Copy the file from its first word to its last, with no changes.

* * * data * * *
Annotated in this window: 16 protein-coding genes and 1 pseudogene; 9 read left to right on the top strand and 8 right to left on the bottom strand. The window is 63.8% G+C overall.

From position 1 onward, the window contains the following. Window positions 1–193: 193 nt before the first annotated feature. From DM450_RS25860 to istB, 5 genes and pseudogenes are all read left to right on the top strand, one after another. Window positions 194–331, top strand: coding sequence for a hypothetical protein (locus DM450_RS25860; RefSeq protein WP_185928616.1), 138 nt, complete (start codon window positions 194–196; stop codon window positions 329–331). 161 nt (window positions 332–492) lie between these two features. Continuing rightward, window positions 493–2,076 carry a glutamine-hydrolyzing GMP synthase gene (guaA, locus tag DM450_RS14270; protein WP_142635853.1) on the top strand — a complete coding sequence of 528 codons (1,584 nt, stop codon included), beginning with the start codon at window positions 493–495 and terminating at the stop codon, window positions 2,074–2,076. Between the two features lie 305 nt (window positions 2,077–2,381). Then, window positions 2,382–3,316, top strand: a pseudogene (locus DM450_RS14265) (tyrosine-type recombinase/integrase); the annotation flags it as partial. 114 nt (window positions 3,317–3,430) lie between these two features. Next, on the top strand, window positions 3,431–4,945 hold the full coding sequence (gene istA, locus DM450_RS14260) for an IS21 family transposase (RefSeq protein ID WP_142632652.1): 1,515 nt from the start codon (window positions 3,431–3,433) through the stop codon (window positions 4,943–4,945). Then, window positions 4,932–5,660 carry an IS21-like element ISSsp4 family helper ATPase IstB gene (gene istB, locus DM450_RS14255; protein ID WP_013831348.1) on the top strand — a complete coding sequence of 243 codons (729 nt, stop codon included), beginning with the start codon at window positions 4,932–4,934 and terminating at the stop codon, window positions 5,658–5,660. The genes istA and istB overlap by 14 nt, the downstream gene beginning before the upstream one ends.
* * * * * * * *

Annotated in this window: 16 protein-coding genes and 1 pseudogene; 9 read left to right on the top strand and 8 right to left on the bottom strand. The window is 63.8% G+C overall.

From position 1 onward, the window contains the following. Window positions 1–193: 193 nt before the first annotated feature. From DM450_RS25860 to istB, 5 genes and pseudogenes are all read left to right on the top strand, one after another. Window positions 194–331, top strand: coding sequence for a hypothetical protein (locus DM450_RS25860; RefSeq protein WP_185928616.1), 138 nt, complete (start codon window positions 194–196; stop codon window positions 329–331). 161 nt (window positions 332–492) lie between these two features. Continuing rightward, window positions 493–2,076 carry a glutamine-hydrolyzing GMP synthase gene (guaA, locus tag DM450_RS14270; protein WP_142635853.1) on the top strand — a complete coding sequence of 528 codons (1,584 nt, stop codon included), beginning with the start codon at window positions 493–495 and terminating at the stop codon, window positions 2,074–2,076. Between the two features lie 305 nt (window positions 2,077–2,381). Then, window positions 2,382–3,316, top strand: a pseudogene (locus DM450_RS14265) (tyrosine-type recombinase/integrase); the annotation flags it as partial. 114 nt (window positions 3,317–3,430) lie between these two features. Next, on the top strand, window positions 3,431–4,945 hold the full coding sequence (gene istA, locus DM450_RS14260) for an IS21 family transposase (RefSeq protein ID WP_142632652.1): 1,515 nt from the start codon (window positions 3,431–3,433) through the stop codon (window positions 4,943–4,945). Then, window positions 4,932–5,660 carry an IS21-like element ISSsp4 family helper ATPase IstB gene (gene istB, locus DM450_RS14255; protein ID WP_013831348.1) on the top strand — a complete coding sequence of 243 codons (729 nt, stop codon included), beginning with the start codon at window positions 4,932–4,934 and terminating at the stop codon, window positions 5,658–5,660. The genes istA and istB overlap by 14 nt, the downstream gene beginning before the upstream one ends.